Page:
Niitsitapiisini: Our Way of LifeHome



How we Lived with Our Families



Evening was a time for visiting and telling stories.

Our mother set out food and visitors were always welcome in our tipi.

Adults exchanged news and recalled hunting trips and experiences raiding other camps for horses. There was always much laughter.

We were welcome in all the tipis and would spend the night where we happened to fall asleep. The whole camp looked after us.

As the night grew late, our Naahsiksi (grandparents) spent many hours telling stories to the young ones. This is how children were taught our values. Our Naahsiksi (grandparents) said that we "would be blind" if they told the stories during the day. They didn't mean that we would lose our sight. They meant that there were too many distractions during the day and we would miss the real lessons of the stories.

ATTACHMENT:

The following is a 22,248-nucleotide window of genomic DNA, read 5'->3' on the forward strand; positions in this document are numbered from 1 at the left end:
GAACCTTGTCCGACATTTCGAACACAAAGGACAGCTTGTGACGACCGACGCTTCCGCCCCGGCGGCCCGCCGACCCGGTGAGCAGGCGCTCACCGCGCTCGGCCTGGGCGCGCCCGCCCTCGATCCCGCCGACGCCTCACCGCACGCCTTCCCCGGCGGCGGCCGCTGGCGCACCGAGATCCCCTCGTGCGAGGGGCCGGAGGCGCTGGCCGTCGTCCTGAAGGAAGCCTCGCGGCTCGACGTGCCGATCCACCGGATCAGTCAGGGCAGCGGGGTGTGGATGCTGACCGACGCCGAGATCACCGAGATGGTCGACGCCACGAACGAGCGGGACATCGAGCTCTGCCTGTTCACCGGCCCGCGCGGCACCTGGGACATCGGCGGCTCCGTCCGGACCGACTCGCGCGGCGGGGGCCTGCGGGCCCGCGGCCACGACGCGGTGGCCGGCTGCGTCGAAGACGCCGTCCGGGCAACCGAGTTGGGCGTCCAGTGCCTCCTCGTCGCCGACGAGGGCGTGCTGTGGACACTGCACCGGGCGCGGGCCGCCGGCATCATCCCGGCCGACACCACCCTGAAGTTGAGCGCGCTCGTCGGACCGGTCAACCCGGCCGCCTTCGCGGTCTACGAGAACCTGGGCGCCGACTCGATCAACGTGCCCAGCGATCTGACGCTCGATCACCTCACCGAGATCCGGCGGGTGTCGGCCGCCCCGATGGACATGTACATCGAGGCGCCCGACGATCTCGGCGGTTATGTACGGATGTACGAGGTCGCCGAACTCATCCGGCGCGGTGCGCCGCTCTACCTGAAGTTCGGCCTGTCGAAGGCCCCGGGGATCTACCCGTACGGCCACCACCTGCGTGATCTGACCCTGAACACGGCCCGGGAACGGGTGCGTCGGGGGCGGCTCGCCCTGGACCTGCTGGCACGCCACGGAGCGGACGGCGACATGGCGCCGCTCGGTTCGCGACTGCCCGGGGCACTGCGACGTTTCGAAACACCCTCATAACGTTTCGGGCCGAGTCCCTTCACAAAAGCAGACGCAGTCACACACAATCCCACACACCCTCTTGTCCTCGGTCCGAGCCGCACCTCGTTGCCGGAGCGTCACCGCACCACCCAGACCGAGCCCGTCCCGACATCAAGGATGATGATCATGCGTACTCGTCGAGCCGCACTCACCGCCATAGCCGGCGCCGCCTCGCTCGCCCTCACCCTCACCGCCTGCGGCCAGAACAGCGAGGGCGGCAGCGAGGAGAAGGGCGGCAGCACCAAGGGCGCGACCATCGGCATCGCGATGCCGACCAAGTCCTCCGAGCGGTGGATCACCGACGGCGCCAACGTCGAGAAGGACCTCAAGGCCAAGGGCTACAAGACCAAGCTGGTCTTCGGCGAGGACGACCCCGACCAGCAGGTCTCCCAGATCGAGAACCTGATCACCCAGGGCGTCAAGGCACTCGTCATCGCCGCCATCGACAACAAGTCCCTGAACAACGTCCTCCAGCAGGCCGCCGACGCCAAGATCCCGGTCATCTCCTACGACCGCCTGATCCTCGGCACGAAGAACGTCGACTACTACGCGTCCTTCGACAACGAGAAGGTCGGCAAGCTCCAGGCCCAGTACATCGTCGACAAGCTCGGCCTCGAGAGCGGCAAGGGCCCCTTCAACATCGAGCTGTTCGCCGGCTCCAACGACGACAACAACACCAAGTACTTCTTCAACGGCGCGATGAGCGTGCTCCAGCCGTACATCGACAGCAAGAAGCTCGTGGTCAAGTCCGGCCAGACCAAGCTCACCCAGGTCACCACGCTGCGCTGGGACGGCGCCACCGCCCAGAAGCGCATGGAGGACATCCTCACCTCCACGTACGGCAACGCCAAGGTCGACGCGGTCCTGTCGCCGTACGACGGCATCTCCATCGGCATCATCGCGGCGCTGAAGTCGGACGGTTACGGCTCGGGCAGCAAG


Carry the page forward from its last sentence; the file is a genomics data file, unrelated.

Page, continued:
Read some of the stories we were told in the evening.

Napi and the Black Birch
Napi and the Bull Berries
Napi: Old Man

Blackfoot woman and child, Blackfoot reserve, Gleichen, Alberta, 1940, Glenbow Archives NA-3092-94

Siksika woman and child
Glenbow Archives NA-3092-94


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